By Courtney Trenwith
Gulf states need to re-assess their historical subsidies for items such as petrol, food and electricity, Courtney Trenwith argues
Petrol prices in Bahrain are set to go up early this year as the government comes to the realisation that it can no longer afford to heavily subsidise the commodity.
While that means paying more to get around, inevitably creating a political sting, it makes serious sense.
The island kingdom can no longer sustain such significant discounts, which have been in place for more than 30 years.
Deputy Prime Minister Shaikh Khalid bin Abdullah Al Khalifa revealed this week state subsidies covering essential items such as petrol and some foods have risen 73 percent in the past five years to a whopping $3bn. For a state in the red and facing a further financial slide, re-assessing its handouts is essential.
Al Khalifa, who is part of the ruling dynasty attempting to maintain a grip on power amid opposition from the majority Shia population, has raised the prospect of subsidies being cut or axed for expatriates, who make up more than half of the population of 1.3m. It seems reasonable to question why a foreigner should be entitled to state money. However, it should be taken into account that they are helping to prop up the economy, not to mention fulfilling the low caste jobs that you’d be hard pressed to find any Bahraini national willing to perform.
But the cheap fuel also is reportedly being smuggled across the border, giving benefits to foreigners who may make no or little contribution to Bahrain.
There are environmental factors at play also. Every gallon of gas burned by a vehicle emits nearly 25 pounds of carbon dioxide and other global-warming gases into the atmosphere, according to US scientists.
When petrol is so cheap it’s practically free there is no incentive to reduce driving and therefore green house gas emissions. Rising the price may make it more difficult for some to go on driving or force others to cut theirs back, but is that really such a bad thing? The money saved by the government could be funnelled into public transport infrastructure, among many other important services.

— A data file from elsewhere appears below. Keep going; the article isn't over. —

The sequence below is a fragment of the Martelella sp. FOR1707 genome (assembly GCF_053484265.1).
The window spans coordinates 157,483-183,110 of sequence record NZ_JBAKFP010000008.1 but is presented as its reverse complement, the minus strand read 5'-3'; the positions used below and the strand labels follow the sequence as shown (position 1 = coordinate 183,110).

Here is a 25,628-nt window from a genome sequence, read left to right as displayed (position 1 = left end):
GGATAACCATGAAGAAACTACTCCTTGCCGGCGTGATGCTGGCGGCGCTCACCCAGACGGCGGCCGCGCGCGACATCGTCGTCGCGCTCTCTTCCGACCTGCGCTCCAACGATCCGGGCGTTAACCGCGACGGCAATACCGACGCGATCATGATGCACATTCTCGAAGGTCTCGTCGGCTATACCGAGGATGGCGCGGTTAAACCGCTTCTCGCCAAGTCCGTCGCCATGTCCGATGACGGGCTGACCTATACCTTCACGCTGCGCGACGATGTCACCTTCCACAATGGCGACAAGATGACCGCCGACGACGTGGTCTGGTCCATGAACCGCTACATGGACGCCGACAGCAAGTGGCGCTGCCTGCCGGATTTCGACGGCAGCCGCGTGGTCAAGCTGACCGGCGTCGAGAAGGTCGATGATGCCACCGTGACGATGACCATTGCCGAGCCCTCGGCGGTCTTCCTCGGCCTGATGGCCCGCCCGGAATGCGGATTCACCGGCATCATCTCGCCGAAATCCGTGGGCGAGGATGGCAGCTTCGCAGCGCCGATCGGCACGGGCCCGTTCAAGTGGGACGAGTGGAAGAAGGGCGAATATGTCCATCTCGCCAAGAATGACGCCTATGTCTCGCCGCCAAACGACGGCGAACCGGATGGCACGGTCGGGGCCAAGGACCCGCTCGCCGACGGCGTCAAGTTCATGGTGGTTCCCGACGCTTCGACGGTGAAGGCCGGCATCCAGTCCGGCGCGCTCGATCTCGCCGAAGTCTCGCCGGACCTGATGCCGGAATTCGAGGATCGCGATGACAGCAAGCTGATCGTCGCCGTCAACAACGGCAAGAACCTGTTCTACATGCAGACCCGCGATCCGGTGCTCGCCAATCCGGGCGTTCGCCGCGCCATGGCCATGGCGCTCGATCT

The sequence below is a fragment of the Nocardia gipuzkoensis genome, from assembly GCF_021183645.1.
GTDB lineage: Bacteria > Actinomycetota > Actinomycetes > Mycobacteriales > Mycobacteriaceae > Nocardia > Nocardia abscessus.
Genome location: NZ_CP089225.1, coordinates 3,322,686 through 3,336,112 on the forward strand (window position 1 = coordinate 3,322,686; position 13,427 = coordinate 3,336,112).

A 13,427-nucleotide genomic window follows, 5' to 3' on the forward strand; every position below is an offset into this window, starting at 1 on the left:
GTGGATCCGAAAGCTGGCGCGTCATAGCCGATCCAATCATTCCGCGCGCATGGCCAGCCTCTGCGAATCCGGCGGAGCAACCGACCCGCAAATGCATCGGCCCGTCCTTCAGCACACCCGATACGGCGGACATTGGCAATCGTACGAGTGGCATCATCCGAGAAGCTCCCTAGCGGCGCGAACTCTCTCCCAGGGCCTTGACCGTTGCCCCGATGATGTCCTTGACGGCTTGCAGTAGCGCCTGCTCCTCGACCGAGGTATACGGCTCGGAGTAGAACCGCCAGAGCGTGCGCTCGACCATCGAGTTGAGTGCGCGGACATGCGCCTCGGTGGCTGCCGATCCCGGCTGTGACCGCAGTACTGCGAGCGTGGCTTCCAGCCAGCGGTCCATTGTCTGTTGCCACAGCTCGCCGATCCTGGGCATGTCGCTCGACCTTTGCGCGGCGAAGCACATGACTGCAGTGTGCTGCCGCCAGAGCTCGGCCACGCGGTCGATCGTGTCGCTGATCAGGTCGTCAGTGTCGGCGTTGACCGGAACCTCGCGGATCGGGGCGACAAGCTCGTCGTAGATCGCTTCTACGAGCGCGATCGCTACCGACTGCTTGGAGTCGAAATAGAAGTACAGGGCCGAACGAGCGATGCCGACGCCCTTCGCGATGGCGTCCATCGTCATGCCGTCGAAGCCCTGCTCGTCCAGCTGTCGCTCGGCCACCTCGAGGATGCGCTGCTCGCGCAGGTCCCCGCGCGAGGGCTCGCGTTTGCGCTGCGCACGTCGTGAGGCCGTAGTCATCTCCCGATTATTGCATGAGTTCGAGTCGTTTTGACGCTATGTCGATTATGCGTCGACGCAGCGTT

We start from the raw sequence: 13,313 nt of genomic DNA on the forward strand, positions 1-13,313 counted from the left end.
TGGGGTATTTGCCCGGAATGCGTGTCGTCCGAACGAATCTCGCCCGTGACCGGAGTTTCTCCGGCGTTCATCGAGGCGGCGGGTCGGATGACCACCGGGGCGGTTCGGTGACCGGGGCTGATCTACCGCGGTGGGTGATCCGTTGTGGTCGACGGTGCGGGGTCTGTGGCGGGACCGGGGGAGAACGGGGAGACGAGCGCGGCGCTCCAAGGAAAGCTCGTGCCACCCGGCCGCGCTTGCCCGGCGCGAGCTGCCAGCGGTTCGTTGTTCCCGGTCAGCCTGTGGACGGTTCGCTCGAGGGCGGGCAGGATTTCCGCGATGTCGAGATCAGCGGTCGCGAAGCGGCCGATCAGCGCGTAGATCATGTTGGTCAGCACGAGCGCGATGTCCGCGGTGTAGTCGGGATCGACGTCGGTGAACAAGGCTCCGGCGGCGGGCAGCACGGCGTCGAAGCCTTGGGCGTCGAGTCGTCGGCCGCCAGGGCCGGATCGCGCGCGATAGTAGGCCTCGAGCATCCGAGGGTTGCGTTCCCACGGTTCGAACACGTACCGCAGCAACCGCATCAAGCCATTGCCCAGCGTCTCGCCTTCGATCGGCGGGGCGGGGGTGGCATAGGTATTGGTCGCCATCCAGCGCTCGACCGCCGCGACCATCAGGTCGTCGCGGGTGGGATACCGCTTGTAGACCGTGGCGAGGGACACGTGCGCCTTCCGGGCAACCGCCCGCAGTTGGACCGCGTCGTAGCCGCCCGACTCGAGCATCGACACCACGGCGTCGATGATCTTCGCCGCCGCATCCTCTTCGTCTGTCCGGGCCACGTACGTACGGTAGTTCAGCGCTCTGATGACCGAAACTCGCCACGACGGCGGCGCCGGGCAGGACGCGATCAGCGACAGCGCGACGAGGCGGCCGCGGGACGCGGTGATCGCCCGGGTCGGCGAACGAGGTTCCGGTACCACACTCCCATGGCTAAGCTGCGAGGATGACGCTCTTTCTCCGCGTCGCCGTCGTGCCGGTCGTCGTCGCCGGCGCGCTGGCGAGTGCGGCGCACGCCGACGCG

The government and elected MPs are due to discuss reforms to other subsidies next week.
The outcome surely will be closely monitored by other Gulf states, which also are facing tough decisions around the continuing relevance of subsidies at a time when the state books are nowhere near as healthy as they once were.
Yes Ofcourse, Improving the Public Transport system will help to reduce the consumption of Oil.
Bahrain is one of the country, encouraging the private vehicles and not creating awareness about the Public Transport.
The current Public transport covering 20% of the Main Places in Bahrain. 80% of Shopping malls, tourist destinations, residential areas not connected with Public Transport. At least, if they connect all the places, the huge expat population will use the public transport.
It would make sense to get your facts right. It is only the subsidy for diesel that might go up - very slowly in stages up to 2018. This would not affect the average driver using petrol but would increase the costs for commercial vehicles so possibly costs of goods might go up. There has never been serious talk of removing subsidies for expats. It costs me Â£7 to fill my SUV compared to Â£70 in the UK - frankly it is unsustainable and Bahrainis should live in the real world or have austerity measures forced on it in 10 years time by the IMF.
I think that a Metro system like Dubai would be much more feasible and economical to start with ......